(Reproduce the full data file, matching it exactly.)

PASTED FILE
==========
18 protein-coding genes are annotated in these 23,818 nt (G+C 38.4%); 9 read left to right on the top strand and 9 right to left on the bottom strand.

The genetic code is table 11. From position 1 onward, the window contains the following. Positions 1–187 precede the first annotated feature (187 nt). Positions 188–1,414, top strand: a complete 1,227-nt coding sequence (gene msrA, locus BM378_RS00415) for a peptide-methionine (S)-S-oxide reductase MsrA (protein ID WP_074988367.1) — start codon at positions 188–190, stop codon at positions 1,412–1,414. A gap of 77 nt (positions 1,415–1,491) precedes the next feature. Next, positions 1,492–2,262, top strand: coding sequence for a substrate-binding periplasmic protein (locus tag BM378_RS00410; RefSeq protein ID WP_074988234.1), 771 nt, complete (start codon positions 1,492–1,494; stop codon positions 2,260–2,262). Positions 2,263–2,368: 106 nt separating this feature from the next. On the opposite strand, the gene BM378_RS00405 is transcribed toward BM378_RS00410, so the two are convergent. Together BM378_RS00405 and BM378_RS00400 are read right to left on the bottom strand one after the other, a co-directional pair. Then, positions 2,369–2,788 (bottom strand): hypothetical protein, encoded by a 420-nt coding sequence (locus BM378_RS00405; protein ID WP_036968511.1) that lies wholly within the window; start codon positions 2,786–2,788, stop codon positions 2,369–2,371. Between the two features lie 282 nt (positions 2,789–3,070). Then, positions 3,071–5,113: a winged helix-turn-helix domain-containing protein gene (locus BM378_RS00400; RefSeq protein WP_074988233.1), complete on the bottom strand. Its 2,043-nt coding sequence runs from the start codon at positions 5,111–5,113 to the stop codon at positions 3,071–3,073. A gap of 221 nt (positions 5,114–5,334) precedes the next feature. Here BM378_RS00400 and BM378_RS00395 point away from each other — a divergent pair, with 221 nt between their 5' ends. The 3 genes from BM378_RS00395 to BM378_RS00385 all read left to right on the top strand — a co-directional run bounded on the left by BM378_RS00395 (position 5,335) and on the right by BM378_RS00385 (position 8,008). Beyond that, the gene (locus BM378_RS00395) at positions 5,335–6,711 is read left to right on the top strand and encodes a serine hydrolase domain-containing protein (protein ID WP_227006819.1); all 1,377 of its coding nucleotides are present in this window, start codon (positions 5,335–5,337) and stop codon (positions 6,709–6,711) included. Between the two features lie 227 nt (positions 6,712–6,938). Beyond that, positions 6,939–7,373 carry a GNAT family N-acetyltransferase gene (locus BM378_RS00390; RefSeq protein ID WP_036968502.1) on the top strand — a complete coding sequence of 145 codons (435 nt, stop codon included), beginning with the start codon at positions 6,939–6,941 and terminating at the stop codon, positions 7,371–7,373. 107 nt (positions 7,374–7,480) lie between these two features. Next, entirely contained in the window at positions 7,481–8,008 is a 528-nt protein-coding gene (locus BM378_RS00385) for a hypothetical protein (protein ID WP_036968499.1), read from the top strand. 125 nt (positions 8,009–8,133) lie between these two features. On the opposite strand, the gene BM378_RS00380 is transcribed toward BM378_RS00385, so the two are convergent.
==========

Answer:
18 protein-coding genes are annotated in these 23,818 nt (G+C 38.4%); 9 read left to right on the top strand and 9 right to left on the bottom strand.

The genetic code is table 11. From position 1 onward, the window contains the following. Positions 1–187 precede the first annotated feature (187 nt). Positions 188–1,414, top strand: a complete 1,227-nt coding sequence (gene msrA, locus BM378_RS00415) for a peptide-methionine (S)-S-oxide reductase MsrA (protein ID WP_074988367.1) — start codon at positions 188–190, stop codon at positions 1,412–1,414. A gap of 77 nt (positions 1,415–1,491) precedes the next feature. Next, positions 1,492–2,262, top strand: coding sequence for a substrate-binding periplasmic protein (locus tag BM378_RS00410; RefSeq protein ID WP_074988234.1), 771 nt, complete (start codon positions 1,492–1,494; stop codon positions 2,260–2,262). Positions 2,263–2,368: 106 nt separating this feature from the next. On the opposite strand, the gene BM378_RS00405 is transcribed toward BM378_RS00410, so the two are convergent. Together BM378_RS00405 and BM378_RS00400 are read right to left on the bottom strand one after the other, a co-directional pair. Then, positions 2,369–2,788 (bottom strand): hypothetical protein, encoded by a 420-nt coding sequence (locus BM378_RS00405; protein ID WP_036968511.1) that lies wholly within the window; start codon positions 2,786–2,788, stop codon positions 2,369–2,371. Between the two features lie 282 nt (positions 2,789–3,070). Then, positions 3,071–5,113: a winged helix-turn-helix domain-containing protein gene (locus BM378_RS00400; RefSeq protein WP_074988233.1), complete on the bottom strand. Its 2,043-nt coding sequence runs from the start codon at positions 5,111–5,113 to the stop codon at positions 3,071–3,073. A gap of 221 nt (positions 5,114–5,334) precedes the next feature. Here BM378_RS00400 and BM378_RS00395 point away from each other — a divergent pair, with 221 nt between their 5' ends. The 3 genes from BM378_RS00395 to BM378_RS00385 all read left to right on the top strand — a co-directional run bounded on the left by BM378_RS00395 (position 5,335) and on the right by BM378_RS00385 (position 8,008). Beyond that, the gene (locus BM378_RS00395) at positions 5,335–6,711 is read left to right on the top strand and encodes a serine hydrolase domain-containing protein (protein ID WP_227006819.1); all 1,377 of its coding nucleotides are present in this window, start codon (positions 5,335–5,337) and stop codon (positions 6,709–6,711) included. Between the two features lie 227 nt (positions 6,712–6,938). Beyond that, positions 6,939–7,373 carry a GNAT family N-acetyltransferase gene (locus BM378_RS00390; RefSeq protein ID WP_036968502.1) on the top strand — a complete coding sequence of 145 codons (435 nt, stop codon included), beginning with the start codon at positions 6,939–6,941 and terminating at the stop codon, positions 7,371–7,373. 107 nt (positions 7,374–7,480) lie between these two features. Next, entirely contained in the window at positions 7,481–8,008 is a 528-nt protein-coding gene (locus BM378_RS00385) for a hypothetical protein (protein ID WP_036968499.1), read from the top strand. 125 nt (positions 8,009–8,133) lie between these two features. On the opposite strand, the gene BM378_RS00380 is transcribed toward BM378_RS00385, so the two are convergent.